It was personal. It was intimate. It was comfortable.

When I mentioned how much I loved Jeffree Star and how I’d been wanting to watch the video she was playing, Nguyen’s face lit up. She explained that was the exact vibe she was aiming for.

“My clients feel more like my friends who I get to give cute nails and hang out with,” Nguyen said, her eyes darting up from my nails for a second to meet me with a little laugh and a smile. 

Stephanie Staudohar, a 27-year-old client of Tracy’s, agrees.

“It was casual and comfortable, but still professional. You have an awesome view of the lake from her workspace, and we just chatted and I got my Queer Eye fix,” Staudohar laughed, referencing the popular makeover Netflix show.

Staudohar heard about Nguyen through a mutual friend. She went in for a set of Halloween-themed acrylics and left declaring Nguyen her new regular nail tech.



Nguyen stepped back from my nails to admire them, explaining how she rarely gets to do the stiletto shape and that she was “so so happy” with how they turned out. My nails were sharper than they had ever been, and that was exactly what I wanted. After my old nail tech moved locations, I tried my hand at various different salons, searching for the perfect stiletto shape. Almost everyone made them too round, and, due to my laid back demeanor, I would usually just let it be. This time, they were so sharp that I felt like I had to be careful not to scratch myself too hard because it might hurt. And that? That’s perfect.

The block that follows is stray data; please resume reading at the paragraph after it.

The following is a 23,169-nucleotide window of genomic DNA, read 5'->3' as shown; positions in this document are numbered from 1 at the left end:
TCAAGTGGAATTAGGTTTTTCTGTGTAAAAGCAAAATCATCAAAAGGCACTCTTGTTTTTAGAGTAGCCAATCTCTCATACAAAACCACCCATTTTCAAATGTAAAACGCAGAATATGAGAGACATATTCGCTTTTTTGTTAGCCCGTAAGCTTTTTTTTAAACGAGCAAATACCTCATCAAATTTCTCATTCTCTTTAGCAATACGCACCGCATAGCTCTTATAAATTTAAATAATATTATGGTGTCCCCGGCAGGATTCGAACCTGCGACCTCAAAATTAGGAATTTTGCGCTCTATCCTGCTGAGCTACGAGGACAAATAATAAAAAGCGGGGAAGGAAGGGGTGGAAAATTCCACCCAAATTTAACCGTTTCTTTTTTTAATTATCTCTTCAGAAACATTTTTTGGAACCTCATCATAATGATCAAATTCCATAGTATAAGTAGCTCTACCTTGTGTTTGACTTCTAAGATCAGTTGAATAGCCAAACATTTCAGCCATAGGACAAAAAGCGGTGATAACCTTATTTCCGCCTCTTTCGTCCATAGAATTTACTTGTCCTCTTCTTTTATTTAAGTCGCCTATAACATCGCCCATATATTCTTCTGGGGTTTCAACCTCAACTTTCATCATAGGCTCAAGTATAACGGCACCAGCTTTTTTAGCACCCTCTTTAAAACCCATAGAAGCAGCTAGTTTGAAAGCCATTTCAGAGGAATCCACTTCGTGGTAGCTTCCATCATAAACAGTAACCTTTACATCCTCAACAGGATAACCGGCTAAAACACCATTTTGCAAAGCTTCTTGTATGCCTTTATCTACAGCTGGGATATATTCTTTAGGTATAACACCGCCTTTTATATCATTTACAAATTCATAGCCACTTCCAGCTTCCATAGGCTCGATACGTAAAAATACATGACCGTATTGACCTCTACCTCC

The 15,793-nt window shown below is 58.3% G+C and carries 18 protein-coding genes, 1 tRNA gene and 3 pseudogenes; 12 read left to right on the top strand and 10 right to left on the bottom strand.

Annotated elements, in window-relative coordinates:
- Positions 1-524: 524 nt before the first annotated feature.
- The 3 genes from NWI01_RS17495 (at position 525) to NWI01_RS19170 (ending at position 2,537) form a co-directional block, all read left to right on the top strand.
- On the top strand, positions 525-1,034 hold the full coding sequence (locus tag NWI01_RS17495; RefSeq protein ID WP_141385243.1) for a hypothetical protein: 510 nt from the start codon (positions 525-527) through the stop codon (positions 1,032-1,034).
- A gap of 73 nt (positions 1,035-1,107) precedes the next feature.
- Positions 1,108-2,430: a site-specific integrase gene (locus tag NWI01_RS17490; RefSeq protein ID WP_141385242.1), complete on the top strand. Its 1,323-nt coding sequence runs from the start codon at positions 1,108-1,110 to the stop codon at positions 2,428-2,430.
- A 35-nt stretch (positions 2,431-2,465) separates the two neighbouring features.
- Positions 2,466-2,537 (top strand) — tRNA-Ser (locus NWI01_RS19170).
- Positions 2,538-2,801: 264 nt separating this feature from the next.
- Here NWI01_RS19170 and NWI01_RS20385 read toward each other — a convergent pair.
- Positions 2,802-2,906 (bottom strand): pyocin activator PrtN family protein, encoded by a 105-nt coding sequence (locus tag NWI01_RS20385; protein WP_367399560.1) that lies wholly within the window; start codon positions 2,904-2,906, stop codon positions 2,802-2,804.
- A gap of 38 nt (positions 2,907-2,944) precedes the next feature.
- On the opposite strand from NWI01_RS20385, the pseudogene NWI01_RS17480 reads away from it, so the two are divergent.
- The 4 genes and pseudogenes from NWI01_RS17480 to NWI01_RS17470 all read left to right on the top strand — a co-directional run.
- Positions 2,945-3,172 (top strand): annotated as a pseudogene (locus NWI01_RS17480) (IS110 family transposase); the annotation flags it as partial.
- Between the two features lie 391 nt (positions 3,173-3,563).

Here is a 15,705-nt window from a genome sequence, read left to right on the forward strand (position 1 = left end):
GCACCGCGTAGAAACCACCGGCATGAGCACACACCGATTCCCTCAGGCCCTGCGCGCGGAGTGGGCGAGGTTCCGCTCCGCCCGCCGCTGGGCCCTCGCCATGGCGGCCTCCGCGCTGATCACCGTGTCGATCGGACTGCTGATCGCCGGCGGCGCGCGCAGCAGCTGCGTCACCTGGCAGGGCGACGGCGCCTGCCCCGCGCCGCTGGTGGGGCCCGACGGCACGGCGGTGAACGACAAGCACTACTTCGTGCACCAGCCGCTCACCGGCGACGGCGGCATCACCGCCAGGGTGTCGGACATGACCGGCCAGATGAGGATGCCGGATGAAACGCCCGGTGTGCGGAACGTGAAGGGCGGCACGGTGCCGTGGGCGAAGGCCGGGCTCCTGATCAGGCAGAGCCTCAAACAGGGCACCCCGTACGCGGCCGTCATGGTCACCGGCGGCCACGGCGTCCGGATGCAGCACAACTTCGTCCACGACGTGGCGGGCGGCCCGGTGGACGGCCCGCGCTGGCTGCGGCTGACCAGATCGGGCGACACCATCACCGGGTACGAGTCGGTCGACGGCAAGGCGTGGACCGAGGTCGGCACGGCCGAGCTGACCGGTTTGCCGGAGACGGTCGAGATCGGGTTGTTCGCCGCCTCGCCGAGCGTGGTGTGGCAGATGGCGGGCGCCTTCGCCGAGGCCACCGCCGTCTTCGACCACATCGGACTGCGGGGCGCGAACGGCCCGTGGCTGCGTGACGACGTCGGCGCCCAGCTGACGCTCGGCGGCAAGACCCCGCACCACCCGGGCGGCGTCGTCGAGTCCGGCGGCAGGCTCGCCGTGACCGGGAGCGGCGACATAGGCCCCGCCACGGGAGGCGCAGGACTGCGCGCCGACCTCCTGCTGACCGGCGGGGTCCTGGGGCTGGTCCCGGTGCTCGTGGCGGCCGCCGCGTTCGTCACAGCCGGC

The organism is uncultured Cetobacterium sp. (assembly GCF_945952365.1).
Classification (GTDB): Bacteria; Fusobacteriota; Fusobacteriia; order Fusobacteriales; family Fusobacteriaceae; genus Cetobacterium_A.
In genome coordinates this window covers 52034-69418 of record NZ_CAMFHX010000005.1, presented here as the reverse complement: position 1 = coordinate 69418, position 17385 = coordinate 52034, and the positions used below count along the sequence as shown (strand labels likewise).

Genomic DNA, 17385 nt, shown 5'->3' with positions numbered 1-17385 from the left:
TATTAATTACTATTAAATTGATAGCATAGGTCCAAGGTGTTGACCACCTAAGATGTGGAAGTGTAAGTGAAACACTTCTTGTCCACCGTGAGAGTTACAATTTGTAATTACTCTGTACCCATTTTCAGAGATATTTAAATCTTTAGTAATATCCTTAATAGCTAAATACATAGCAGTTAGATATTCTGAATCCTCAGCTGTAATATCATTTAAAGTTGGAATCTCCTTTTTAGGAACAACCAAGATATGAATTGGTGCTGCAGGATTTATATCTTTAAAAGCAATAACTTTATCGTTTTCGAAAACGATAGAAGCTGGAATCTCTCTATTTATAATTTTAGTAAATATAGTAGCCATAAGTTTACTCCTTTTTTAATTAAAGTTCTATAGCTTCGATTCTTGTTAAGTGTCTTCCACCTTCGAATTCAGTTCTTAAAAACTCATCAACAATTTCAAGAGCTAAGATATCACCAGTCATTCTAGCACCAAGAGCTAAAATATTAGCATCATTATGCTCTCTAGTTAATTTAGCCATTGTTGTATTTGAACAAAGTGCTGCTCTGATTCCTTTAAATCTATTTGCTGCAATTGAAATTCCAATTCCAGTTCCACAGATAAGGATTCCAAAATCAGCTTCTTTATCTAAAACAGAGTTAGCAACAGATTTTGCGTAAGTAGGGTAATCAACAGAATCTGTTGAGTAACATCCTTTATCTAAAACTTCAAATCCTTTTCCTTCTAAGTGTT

Equally excited as I was with the results of my nails, Nguyen offered to put gems on my nails for free. She pulled out an array of tiny crystals and sequins, asking me what I liked. I told her I trusted her judgment and let her freestyle whatever she wanted on my nails. It was a bold move on my part. But hey, it clearly worked out because my mom hated my nails — which means they looked totally badass.

Nguyen received her nail license over the summer and started her business out of her Rogers Park apartment. Her prices are very reasonable, charging $40 for acrylic powder, $25 for a regular acrylic manicure, $15 for a no-chip manicure and $10 for a regular one. Currently, Nguyen is doing gemstones and add-ons for free, which is not normal for most nail techs. As her clientele grows through her instagram, @trizzly.nailz, which is where most of her clients find her, Nguyen hopes to increase her prices and eventually find a studio space for her business.

Although she is starting small, Nguyen is aiming big. 

“I think my dream client would be Cardi B… Or any pop princess.” She paused, reflecting for a second.

“I would also love to be the nail tech of anyone up and coming in our generation. That would be awesome, to be a part of something from the bottom up.”

With her licensure and fast-growing clientele, going from the bottom up is exactly what Nguyen is on her way to do. Watch out Jenny from Nails on 7th, Trizzly Tray is on the rise.

Header image by Yusra Shah, 14 East